To wreak the love I bore my cousin
Upon his body that slaughter’d him.

Again, Juliet secretly means she would water the poison down into a sleeping potion—and her last image is so blatantly sexual you might wonder how Lady Capulet missed it.

But things are about to turn, suddenly.

What follows is proof of Shakespeare’s greatness as a writer. A lesser writer would have been content to let Juliet drive all this irony, have it all be for her benefit. She is the heroine, after all, and we love her at least as desperately as Romeo does by this point. At this point we just want everything to work out for her and Romeo so we can go home happy holding our own lover’s hand. Shakespeare denies us that satisfaction. Not only (as we in 2012 know) will things end badly, he starts the process going by turning dramatic irony, his supreme weapon, against Juliet:

Find thou the means, and I’ll find such a man.
But now I’ll tell thee joyful tidings, girl.

This time everybody, even in the world premiere audience, knows that the tidings are about as far from joyful as they can get. Everybody except Juliet.

And joy comes well in such a needy time.
What are they, I beseech your ladyship?

Note that Juliet has completely dropped the irony. She genuinely has no idea what’s coming.

Well, well, thou hast a careful father, child;
One who to put thee from thy heaviness
Hath sorted out a sudden day of joy,
That thou expects not nor I look’d not for.

Madam, in happy time. What day is that?

Peeking through your fingers? Can’t bear to look, can you? Me neither.

Marry, my child, early next Thursday morn
The gallant, young, and noble gentleman,
The County Paris, at Saint Peter’s Church,
Shall happily make thee there a joyful bride.

Now, by Saint Peter’s Church and Peter too,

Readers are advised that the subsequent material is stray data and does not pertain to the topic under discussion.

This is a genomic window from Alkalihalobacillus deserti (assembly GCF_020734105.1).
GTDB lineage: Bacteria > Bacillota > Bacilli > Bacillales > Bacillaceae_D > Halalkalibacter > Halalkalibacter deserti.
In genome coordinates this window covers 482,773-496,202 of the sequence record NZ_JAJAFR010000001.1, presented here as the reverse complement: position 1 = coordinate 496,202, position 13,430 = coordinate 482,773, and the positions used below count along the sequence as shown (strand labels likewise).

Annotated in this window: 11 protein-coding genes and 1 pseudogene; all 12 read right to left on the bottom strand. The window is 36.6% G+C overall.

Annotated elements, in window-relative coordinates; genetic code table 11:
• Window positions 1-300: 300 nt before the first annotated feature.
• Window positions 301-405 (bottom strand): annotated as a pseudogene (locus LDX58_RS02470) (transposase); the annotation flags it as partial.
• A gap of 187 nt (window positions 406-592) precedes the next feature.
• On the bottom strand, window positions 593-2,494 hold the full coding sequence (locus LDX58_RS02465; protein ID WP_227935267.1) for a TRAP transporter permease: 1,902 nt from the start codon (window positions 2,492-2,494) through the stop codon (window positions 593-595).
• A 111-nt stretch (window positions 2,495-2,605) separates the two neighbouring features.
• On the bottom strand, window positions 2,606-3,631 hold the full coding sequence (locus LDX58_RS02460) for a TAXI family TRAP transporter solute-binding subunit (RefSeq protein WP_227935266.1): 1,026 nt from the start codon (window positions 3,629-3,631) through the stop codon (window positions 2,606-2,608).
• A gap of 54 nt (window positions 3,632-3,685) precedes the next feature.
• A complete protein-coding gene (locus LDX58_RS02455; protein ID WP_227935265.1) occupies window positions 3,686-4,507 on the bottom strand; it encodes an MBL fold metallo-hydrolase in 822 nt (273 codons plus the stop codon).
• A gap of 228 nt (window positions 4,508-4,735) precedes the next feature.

He shall not make me there a joyful bride.
I wonder at this haste, that I must wed
Ere he that should be husband comes to woo.
I pray you tell my lord and father, madam,
I will not marry yet. And when I do, I swear
It shall be Romeo, whom you know I hate,
Rather than Paris. These are news indeed.

Everything else to one side, y’know, Juliet certainly has a point. She has not even met that pleasant lunk, the County Paris, so far as we have seen. (In fact, she must have met him at the Capulet party–that was one reason Old Capulet threw the party in the first place–but he is so unimportant Shakespeare doesn’t even bother to show us that encounter.) And give her props for sneaking Romeo back in again, signaling to her mother that she would rather not marry anybody at all than Paris—because she’d rather marry Romeo, and there’s no way  she would ever do that.

The main thing is, here Juliet is again, acting as a woman not a girl, standing up for herself. And even today, when women stand up for themselves, we slap them down. So much the more in the time in which Romeo and Juliet is set, as we are about to see.

Here comes your father, tell him so yourself,
And see how he will take it at your hands.

Notice that Lady Capulet steps aside, deferring to her husband. She’s expressing anger and petulance toward her wayward child while passing the buck the way parents always do (“Just wait until your father gets home!”), but she also presents Juliet with an example of how “real” women are supposed to behave. All in two lines: Shakespeare doesn’t miss a trick.